Corona Renderer isn’t a household name yet, but its ease of use and unprecedented interactive rendering engine position it as the next big thing in 3D rendering.
With the growing demand 3D rendering and visualization, there has been an influx of software development targeted at pulling the masses away from household rendering engines such as VRAY and Maxwell. Corona Renderer is one of the underdogs - a feisty and capable piece of rendering software that offers just as much under the hood as the titans of the industry, but leaves the hefty price of admission at the door. Whether you are producing photo-realistic images or concept animations, Corona Renderer is the perfect alternative for artists, architecture firms, and design offices to incorporate into their everyday workflow.
Corona Render began development in 2009 as a project by Czech Technical University student Ondřej Karlík, and since has been undergoing a constant evolution into a full-fledged commercial renderer. It is currently only available as a plugin for 3DS Max, but will soon release versions for Maya and Cinema 4D. It is still very much a product in infancy, but is gaining a reputation across several compatible industries for the high-quality, photo-realistic results it produces.
Browsing through the Corona Renderer Gallery shows off the incredible capabilities the software has in terms of realism. The work is consistently good, and ditches that plastic-y, half-real veil that can haunt even the most expensive rendering software. With the power of Corona in the hands of the right design office or 3D visualization artist, there are few limits to the quality of work it produces.
Perhaps Corona’s most attractive feature is Interactive Rendering. This allows the artist or user to change settings on the fly, viewing in real-time how the modifications affect the rendered image. In fact, you can do all this while the image is rendering. Lighting, materiality, even model geometry can be adjusted as the scene is being rendered in the background, allowing unprecedented flexibility for artists who rely on the ability to continue to tweak the image after they press ‘render.’ Few renderers on the market allow this level of interactivity. Typically, once you cross that line, you’re only saving grace to change the work is in post-production. Interactive Rendering takes a lot of the guesswork out of visualization.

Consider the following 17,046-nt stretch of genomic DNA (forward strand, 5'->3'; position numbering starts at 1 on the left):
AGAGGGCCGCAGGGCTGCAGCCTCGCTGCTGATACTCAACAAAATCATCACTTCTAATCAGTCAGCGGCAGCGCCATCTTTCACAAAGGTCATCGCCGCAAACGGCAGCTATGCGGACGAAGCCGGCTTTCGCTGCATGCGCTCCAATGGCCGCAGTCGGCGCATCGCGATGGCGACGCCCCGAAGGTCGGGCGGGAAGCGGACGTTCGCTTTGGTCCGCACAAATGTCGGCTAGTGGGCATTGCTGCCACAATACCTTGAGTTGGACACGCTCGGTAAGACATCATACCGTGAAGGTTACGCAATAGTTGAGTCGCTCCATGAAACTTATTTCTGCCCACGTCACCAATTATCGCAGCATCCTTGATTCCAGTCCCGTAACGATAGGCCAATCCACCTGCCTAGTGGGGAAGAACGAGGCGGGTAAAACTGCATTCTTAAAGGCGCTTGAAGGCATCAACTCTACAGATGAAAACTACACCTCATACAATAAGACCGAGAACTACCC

Corona also hangs its hat on being the most user-friendly rendering software on the market. It claims artists “will learn Corona in just one day, and fall in love with it over the next few.” It is a bold assertion, but one reflected by how rapidly the popularity of Corona as spreading. The interface removes the layers of technical mastery most rendering software requires you to learn before being able to confidently use it for professional work. Corona takes a much more natural approach to teaching new users the basics while still allowing plenty of room to perfect.
Going even further, Corona was developed by an artist, with a community of artists, for artists. It has already established an intimate relationship with the underground 3D rendering industry in Europe, and is poised to grow into one of the most widely used renderers on the market. Corona Renderer is here to stay, and finally gives artists a rendering engine to call their own.